So if I may give my opinion on streamers and YouTubers: the average "popular" YouTuber/Streamer generally does not devote the time to become even proficient at the basics of Steel Beasts. I have watched plenty of videos of guys (or gals) who have clearly never played even one tutorial mission, yet they are trying to "teach" their audience all about the intricacies of the fire control system of whatever vehicle (almost always a tank) they happen to be demonstrating. Generally, this is very cringy to anyone who has even a basic knowledge of tank gunnery ("Ya put this here circle on the thing your shooting at, and then ya fire, and then ya just adjust based on where the round lands!"), and is generally followed by the person in question firing multiple SABOT rounds into the dirt.
Sure, there is the "excuse" that they are just getting started and don't know a lot about it, but I propose that it is more based on laziness. Not playing the tutorials is lazy. Not at least skimming the manual is lazy. I'm not saying you have to be a modern day incarnation of Mars, the God of War to showcase Steel Beasts properly, but at least have a clue about what you are doing. Playing through the complete set of tutorials for a single vehicle, hitting the tank range, and playing an instant action game or two is generally enough to where I would consider a brand new player to be "familiarized" with fighting their tank.
Ok, rant complete.
To address the original questions asked by Ssnake:
1. Who of you can claim with confidence to having mastered more than three different fire control system families? How long did it take you?
A - I think that "mastered" needs to be defined before I can give an accurate assessment. If "mastered" means that you are able to effectively fight a vehicle while both fully mission capable, and in various degraded modes, then I can definitely say that I have "mastered" at least three different fire control system families. As far as the time, I trained using a gunnery scenario where your vehicle is gradually degraded as the time passes in the scenario (losing your LRF, losing stability, etc before having to end with engaging targets with hand-cranks and the "master blaster".) This took me about a week per FCS of solid practice (running the scenario four times each day to help get muscle memory.)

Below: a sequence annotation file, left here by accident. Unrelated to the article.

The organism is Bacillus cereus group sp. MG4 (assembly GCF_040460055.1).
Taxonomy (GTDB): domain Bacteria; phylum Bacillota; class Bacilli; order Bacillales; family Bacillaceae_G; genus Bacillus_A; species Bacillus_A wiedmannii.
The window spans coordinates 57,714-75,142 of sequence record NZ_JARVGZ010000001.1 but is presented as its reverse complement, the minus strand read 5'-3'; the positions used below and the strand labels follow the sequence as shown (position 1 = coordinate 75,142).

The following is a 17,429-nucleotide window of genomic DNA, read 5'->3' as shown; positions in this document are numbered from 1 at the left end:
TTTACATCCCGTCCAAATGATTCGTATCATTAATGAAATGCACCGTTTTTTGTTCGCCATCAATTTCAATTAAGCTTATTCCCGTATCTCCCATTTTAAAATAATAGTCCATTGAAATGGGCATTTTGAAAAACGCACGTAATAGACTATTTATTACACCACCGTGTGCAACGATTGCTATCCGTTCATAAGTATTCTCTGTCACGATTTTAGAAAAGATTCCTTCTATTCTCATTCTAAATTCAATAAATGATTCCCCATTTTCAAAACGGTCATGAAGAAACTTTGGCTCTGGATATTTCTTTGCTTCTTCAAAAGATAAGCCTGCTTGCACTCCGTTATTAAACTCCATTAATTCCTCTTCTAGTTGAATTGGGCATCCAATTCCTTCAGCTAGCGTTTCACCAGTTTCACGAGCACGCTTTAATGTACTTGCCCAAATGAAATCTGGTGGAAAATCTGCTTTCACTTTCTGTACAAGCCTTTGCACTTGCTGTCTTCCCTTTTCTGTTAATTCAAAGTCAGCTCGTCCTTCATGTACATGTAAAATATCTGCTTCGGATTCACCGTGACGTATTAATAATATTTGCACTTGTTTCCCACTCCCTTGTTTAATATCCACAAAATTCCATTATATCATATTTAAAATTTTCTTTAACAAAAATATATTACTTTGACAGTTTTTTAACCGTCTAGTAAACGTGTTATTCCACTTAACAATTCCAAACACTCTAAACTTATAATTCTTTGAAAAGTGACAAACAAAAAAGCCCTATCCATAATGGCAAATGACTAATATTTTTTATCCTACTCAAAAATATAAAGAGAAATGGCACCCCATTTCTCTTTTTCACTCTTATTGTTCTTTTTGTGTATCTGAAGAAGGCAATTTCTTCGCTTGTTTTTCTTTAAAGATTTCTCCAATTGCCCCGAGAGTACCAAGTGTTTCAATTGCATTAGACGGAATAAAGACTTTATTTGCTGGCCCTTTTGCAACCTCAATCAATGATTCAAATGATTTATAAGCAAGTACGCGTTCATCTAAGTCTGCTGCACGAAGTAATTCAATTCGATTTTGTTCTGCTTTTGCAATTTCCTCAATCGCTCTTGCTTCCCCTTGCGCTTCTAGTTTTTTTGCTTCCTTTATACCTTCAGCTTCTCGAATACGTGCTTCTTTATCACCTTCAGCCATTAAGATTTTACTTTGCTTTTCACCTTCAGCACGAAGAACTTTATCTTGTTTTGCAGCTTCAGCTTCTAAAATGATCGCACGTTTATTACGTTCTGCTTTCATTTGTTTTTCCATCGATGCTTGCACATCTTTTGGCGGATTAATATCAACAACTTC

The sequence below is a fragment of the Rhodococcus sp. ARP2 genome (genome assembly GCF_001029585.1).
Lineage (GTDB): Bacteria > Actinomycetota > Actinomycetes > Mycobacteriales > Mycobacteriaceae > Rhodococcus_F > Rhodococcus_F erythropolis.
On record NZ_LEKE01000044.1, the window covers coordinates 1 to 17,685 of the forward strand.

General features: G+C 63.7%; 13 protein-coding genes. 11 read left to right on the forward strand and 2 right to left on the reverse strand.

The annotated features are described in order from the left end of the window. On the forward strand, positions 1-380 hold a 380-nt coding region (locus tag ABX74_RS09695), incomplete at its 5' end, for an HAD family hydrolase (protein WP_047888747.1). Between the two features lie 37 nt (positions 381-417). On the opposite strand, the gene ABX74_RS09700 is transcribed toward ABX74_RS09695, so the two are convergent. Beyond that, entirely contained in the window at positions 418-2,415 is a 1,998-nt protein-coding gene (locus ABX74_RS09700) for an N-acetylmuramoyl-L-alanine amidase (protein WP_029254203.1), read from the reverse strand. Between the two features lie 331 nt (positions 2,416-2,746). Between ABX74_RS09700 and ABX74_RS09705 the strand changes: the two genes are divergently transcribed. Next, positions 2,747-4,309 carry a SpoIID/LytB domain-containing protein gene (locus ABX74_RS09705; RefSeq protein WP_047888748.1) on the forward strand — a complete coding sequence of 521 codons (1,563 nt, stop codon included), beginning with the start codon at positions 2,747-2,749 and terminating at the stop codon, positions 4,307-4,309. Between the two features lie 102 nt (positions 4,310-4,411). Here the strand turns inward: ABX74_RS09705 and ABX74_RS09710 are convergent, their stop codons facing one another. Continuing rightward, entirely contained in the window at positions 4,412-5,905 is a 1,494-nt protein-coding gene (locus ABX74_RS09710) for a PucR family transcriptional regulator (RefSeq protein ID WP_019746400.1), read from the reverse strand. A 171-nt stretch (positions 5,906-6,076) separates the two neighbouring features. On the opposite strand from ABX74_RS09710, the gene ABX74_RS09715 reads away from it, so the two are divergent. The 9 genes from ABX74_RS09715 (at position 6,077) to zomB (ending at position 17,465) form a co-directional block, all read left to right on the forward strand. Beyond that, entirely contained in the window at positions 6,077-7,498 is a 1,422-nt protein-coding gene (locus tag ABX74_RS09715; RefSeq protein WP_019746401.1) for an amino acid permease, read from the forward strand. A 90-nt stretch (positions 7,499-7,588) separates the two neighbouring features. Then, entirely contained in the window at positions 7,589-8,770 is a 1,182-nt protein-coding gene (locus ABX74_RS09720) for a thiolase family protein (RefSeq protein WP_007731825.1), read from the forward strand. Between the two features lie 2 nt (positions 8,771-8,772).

2. Do you know the difference between a Retreat route and a Retreat condition?
A - Yes. Both are covered very well in the manual. Which everyone should read.
3. Is Steel Beasts a computer game among many for you, or is it a hobby of its own?
A - For me, Steel Beasts itself is a video game; it is the community that make this a hobby. I wouldn't be as active if it weren't for Multiplayer. Having to organize and control actual humans is significantly more difficult (and fun) than simply giving the AI a bunch of route tactics.
4. What are the things that you personally are struggling with?
A - This'll be a more atypical answer, but honestly getting the right balance between detail with operational graphics, while leaving enough space for subordinates to draw their own. I would personally love to see an option added to the planning phase to create multiple overlays, and to allow other plays to enable/disable them as required. The enemy SITTEMP is vital for an effective plan, but probably doesn't belong on the map during the execution phase as it can cause confusion between templated and actual enemy positions.
5. - I would like you to observe yourself for a while playing Steel Beasts, trying to identify the "blind spots" you have developed over time towards things that you don't know exactly how to make work, so you "fudge around" them, and to report them here.
A - I will admit that occasionally I will be in control of a random vehicle that has an FCS that I am not comfortable with. Rather than devoting the sufficient time to train on it, I'll just let the AI manage the gunnery portion. I think that the fact that this is an option at all is a credit to Steel Beasts in not making it ridiculously hard for people to start playing.
Steel Beasts does not follow the trend of "hand-holding" that seems to be prevalent in many modern games. The fact is that some gamers are used to that; they have legitimately played games that held their hands their entire lives. I remember growing up and being considered a nerd because I played video games. Now, it is so mainstream that NOT playing video games is a social oddity. Many people want a game that is stupidly easy to learn, and that gives an immediate feeling of accomplishment. Steel Beasts isn't that, and it isn't going to appeal to the "average" gamer. Simulations have always been more of a niche market in the wider video-game industry, and they draw people to them based on the complexity offered. Don't dumb-down Steel Beasts to cater to the wrong audience.
Finally, here is a humorous video showcasing what Doom would be like if it was "made today." While quite ridiculous, it does seem eerily familiar to many FPS games on the market...